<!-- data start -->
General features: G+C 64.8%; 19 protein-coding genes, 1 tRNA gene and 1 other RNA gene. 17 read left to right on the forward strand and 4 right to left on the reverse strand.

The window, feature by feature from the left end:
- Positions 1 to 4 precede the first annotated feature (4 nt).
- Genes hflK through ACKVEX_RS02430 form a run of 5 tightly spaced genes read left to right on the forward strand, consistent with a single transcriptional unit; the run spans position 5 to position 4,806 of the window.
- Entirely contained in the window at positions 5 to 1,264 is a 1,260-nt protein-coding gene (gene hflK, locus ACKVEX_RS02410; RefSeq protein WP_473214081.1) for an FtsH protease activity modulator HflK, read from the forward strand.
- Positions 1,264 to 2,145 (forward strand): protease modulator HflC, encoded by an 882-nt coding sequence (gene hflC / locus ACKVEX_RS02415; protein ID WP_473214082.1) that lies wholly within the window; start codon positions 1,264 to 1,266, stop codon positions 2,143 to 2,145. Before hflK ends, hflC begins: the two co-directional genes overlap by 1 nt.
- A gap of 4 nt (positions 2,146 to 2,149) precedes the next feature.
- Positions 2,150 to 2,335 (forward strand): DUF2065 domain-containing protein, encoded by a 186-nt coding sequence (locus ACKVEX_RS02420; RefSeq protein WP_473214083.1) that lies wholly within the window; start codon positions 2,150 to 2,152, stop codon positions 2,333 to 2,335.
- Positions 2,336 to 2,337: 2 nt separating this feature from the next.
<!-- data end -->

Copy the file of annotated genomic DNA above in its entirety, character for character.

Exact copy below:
General features: G+C 64.8%; 19 protein-coding genes, 1 tRNA gene and 1 other RNA gene. 17 read left to right on the forward strand and 4 right to left on the reverse strand.

The window, feature by feature from the left end:
- Positions 1 to 4 precede the first annotated feature (4 nt).
- Genes hflK through ACKVEX_RS02430 form a run of 5 tightly spaced genes read left to right on the forward strand, consistent with a single transcriptional unit; the run spans position 5 to position 4,806 of the window.
- Entirely contained in the window at positions 5 to 1,264 is a 1,260-nt protein-coding gene (gene hflK, locus ACKVEX_RS02410; RefSeq protein WP_473214081.1) for an FtsH protease activity modulator HflK, read from the forward strand.
- Positions 1,264 to 2,145 (forward strand): protease modulator HflC, encoded by an 882-nt coding sequence (gene hflC / locus ACKVEX_RS02415; protein ID WP_473214082.1) that lies wholly within the window; start codon positions 1,264 to 1,266, stop codon positions 2,143 to 2,145. Before hflK ends, hflC begins: the two co-directional genes overlap by 1 nt.
- A gap of 4 nt (positions 2,146 to 2,149) precedes the next feature.
- Positions 2,150 to 2,335 (forward strand): DUF2065 domain-containing protein, encoded by a 186-nt coding sequence (locus ACKVEX_RS02420; RefSeq protein WP_473214083.1) that lies wholly within the window; start codon positions 2,150 to 2,152, stop codon positions 2,333 to 2,335.
- Positions 2,336 to 2,337: 2 nt separating this feature from the next.